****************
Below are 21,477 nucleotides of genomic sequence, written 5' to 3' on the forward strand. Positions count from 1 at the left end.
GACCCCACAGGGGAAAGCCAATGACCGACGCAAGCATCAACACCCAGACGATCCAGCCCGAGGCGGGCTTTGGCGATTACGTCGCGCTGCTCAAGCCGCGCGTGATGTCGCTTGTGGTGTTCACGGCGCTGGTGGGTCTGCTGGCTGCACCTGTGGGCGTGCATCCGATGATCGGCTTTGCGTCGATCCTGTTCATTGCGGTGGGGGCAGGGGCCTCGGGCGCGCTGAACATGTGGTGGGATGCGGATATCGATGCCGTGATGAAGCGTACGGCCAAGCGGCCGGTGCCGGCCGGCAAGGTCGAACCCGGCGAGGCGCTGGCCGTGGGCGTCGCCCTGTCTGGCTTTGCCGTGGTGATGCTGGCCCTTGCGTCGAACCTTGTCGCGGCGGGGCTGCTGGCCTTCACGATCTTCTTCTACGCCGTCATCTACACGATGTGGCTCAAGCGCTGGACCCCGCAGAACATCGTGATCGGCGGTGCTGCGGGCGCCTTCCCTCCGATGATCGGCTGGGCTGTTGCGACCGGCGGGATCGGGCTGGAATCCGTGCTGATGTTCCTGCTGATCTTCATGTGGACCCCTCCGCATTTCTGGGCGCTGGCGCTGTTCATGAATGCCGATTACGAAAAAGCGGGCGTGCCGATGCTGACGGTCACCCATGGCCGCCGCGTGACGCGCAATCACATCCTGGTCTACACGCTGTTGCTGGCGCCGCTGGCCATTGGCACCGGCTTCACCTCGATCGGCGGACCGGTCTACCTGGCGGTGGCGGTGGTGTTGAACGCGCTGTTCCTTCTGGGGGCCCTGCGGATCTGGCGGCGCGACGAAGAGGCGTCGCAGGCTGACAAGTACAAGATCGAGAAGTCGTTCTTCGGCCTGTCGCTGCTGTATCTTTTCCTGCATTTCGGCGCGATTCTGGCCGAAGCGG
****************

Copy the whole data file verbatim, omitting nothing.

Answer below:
Below are 21,477 nucleotides of genomic sequence, written 5' to 3' on the forward strand. Positions count from 1 at the left end.
GACCCCACAGGGGAAAGCCAATGACCGACGCAAGCATCAACACCCAGACGATCCAGCCCGAGGCGGGCTTTGGCGATTACGTCGCGCTGCTCAAGCCGCGCGTGATGTCGCTTGTGGTGTTCACGGCGCTGGTGGGTCTGCTGGCTGCACCTGTGGGCGTGCATCCGATGATCGGCTTTGCGTCGATCCTGTTCATTGCGGTGGGGGCAGGGGCCTCGGGCGCGCTGAACATGTGGTGGGATGCGGATATCGATGCCGTGATGAAGCGTACGGCCAAGCGGCCGGTGCCGGCCGGCAAGGTCGAACCCGGCGAGGCGCTGGCCGTGGGCGTCGCCCTGTCTGGCTTTGCCGTGGTGATGCTGGCCCTTGCGTCGAACCTTGTCGCGGCGGGGCTGCTGGCCTTCACGATCTTCTTCTACGCCGTCATCTACACGATGTGGCTCAAGCGCTGGACCCCGCAGAACATCGTGATCGGCGGTGCTGCGGGCGCCTTCCCTCCGATGATCGGCTGGGCTGTTGCGACCGGCGGGATCGGGCTGGAATCCGTGCTGATGTTCCTGCTGATCTTCATGTGGACCCCTCCGCATTTCTGGGCGCTGGCGCTGTTCATGAATGCCGATTACGAAAAAGCGGGCGTGCCGATGCTGACGGTCACCCATGGCCGCCGCGTGACGCGCAATCACATCCTGGTCTACACGCTGTTGCTGGCGCCGCTGGCCATTGGCACCGGCTTCACCTCGATCGGCGGACCGGTCTACCTGGCGGTGGCGGTGGTGTTGAACGCGCTGTTCCTTCTGGGGGCCCTGCGGATCTGGCGGCGCGACGAAGAGGCGTCGCAGGCTGACAAGTACAAGATCGAGAAGTCGTTCTTCGGCCTGTCGCTGCTGTATCTTTTCCTGCATTTCGGCGCGATTCTGGCCGAAGCGG